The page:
“My body was trying to tell me something”

During that time, Helen remarried and was happy with the way she looked.

“Then, one time when we came home from a holiday, I couldn’t lose the few pounds I’d gained with my usual tactics.”

“At 62, I knew my body was trying to tell me something, that I had to start taking care of it.”

While researching disordered eating, Helen discovered “intuitive eating” as a way to transition from obsessive behaviours to a gentler, more holistic approach to self-care.

“Yes, I gained back the 15 pounds and a few more to boot,” says Helen. “But even so it was the beginning of an incredible change to my health, self-image, and sense of self-worth.”

“I learned to listen to my body, what it needs, and when it needs it. I also had help from a good therapist with experience in disordered eating. I saw my former behaviours for what they were… self-destructive and dangerous.”

Another thing prompted Helen’s change of heart.

“I swore my granddaughter would not grow up listening to me talk about weight, dieting, or anything negative about bodies or self-image. I wanted her to grow up loving herself the way she is.”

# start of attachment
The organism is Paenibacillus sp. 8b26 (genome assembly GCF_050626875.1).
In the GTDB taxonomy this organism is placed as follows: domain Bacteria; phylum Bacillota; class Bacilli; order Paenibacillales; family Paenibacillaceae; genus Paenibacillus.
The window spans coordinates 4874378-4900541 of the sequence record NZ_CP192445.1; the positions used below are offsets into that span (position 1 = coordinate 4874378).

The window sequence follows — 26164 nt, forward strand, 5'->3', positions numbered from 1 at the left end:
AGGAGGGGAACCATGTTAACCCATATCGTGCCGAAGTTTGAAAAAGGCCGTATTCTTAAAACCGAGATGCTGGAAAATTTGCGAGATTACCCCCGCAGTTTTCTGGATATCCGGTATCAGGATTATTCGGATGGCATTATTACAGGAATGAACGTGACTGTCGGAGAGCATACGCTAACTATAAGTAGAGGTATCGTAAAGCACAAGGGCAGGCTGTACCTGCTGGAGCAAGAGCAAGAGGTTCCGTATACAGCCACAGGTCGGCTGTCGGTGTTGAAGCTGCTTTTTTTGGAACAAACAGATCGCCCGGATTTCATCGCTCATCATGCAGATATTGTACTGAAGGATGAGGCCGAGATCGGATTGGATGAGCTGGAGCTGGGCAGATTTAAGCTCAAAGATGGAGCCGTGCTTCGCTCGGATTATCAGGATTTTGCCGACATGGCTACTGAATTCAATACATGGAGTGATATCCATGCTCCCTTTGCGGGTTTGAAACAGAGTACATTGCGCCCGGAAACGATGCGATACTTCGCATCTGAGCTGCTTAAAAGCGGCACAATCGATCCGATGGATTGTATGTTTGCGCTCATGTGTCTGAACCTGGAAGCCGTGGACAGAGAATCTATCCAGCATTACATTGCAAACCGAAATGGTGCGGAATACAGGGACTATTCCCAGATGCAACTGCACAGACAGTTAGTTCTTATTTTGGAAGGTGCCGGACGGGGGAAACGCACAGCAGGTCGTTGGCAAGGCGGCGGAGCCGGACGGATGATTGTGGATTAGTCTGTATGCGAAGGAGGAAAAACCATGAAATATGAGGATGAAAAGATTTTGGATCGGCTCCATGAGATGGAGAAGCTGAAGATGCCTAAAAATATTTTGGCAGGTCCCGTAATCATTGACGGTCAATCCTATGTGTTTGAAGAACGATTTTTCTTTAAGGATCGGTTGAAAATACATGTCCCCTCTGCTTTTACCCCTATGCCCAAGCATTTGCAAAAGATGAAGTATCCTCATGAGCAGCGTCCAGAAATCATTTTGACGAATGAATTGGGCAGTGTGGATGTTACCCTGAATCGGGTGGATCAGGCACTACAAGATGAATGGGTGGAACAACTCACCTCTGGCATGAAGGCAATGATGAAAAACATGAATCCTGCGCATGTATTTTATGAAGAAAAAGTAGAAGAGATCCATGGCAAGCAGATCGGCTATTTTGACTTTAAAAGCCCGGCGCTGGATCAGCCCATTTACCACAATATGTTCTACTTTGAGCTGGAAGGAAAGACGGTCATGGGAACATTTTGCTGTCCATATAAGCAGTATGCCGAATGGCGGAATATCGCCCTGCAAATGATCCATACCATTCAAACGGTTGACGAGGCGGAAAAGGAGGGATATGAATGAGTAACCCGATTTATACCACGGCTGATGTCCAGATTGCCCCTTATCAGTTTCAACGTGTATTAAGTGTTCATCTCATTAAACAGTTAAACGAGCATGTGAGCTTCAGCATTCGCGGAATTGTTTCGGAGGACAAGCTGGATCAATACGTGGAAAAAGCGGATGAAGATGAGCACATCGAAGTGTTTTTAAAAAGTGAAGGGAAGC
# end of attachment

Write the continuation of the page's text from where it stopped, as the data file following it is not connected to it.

Helen thinks that senior women can also model positive body image and weight attitudes for other older women.

“As senior women, we need optimal nutrition to help stave off illness and support healthy longevity. At this point in our lives it should be about feeling good, being mobile, giving back, and not buying into what society thinks we should look like. I encourage seniors, particularly those living alone, to take the time and effort to eat well.”

Now that Helen truly enjoys food, she’s developing a newfound passion for cooking and baking.

“Yes, food nourishes our bodies, but I’m learning that it also supports our emotional, social, and cultural well-being.”

“You can stop denying yourself and enjoy the experience of food in all its aspects. We can learn from other cultures where food is a creative and social part of life. It is possible for anyone, at any age, to change their attitudes toward eating and nutrition for all their needs, by themselves or with help. Even a small change can make a big difference.”


“We are only human”

Having said all that, Helen had one small confession to make. It was about something she thinks might trouble many women as they heal from disordered eating.